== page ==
Despite her teary mea culpa on NBC’s “Today” show, two additional companies decided to part ways with Paula Deen Wednesday afternoon.
Caesars announced its decision to strip Deen’s name from four of its buffet restaurants, while Wal-Mart Stores Inc. disclosed shortly after its plans to sever ties with the culinary figure. The world’s largest retailer said it will not be placing “any new orders beyond what’s already committed.” The Bentonville, Ark.-based company has carried a range of products under the Paula Deen moniker since 2011.
Smithfield Foods dropped Deen on Monday, while the Food Network announced Friday that it was not renewing Deen’s contract after she had skipped her initial “Today’ show appearance that morning and released a series of apology videos via YouTube that afternoon.
The celebrity chef dissolved into tears during Wednesday’s interview with Matt Lauer as she attempted to explain how she wasn’t a racist- although a deposition filed and leaked last week revealed her use of racial slurs in the past. It was an odd disparity between the Paula Deen known for her cheery, comforting disposition, and the Paula Deen who appeared on the “Today” show, defeated, exhausted and “heartbroken.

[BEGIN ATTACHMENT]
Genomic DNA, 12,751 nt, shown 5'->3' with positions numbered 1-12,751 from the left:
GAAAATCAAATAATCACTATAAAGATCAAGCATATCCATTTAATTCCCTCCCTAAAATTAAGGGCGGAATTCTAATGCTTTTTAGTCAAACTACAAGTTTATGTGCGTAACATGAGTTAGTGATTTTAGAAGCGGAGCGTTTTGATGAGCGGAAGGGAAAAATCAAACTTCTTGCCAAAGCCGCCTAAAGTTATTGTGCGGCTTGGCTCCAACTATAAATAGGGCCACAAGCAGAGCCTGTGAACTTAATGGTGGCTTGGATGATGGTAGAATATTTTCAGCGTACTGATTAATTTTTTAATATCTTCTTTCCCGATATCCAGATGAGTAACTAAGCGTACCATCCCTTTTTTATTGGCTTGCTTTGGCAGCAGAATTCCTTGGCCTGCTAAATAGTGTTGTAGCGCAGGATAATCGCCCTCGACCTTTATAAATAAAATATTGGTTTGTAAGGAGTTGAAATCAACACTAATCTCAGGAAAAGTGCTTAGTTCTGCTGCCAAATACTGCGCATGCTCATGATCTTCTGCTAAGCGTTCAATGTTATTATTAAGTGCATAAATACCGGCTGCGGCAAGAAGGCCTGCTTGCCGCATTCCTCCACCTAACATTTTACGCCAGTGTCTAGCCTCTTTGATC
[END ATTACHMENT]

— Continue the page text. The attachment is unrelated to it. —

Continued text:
ELVERSON — It’s not often that a high school student can brag to others that a famous person graduated from their school.
But the students at Twin Valley High School can, and on Thursday night, the new inductees to the National Honors Society got to meet one of their famed alumni.
Brent Hurley graduated from Twin Valley in 1997, nine years before Google purchased the company that Hurely helped found. That company is a little video sharing website called YouTube.
A 17-year-old Reading boy who told police he was attacked by a crowd of youths and nearly hit with a hammer during an after-school melee last week lied about the incident, according to city detectives.
The youth was at least truthful about one part of his story: He was surrounded in City Park by a large group of youths, some of whom carried wooden boards. A video that someone posted to YouTube, however, clearly showed that the crowd was actually cheering on him and another youth as they squared off and then fought, said Sgt. John M. Solecki of the criminal investigations division.
The boy had told officers who arrived and found him bloodied on the ground with an injured left shoulder that he entered the crowd to find his cousin, only to be pulled down, punched and kicked.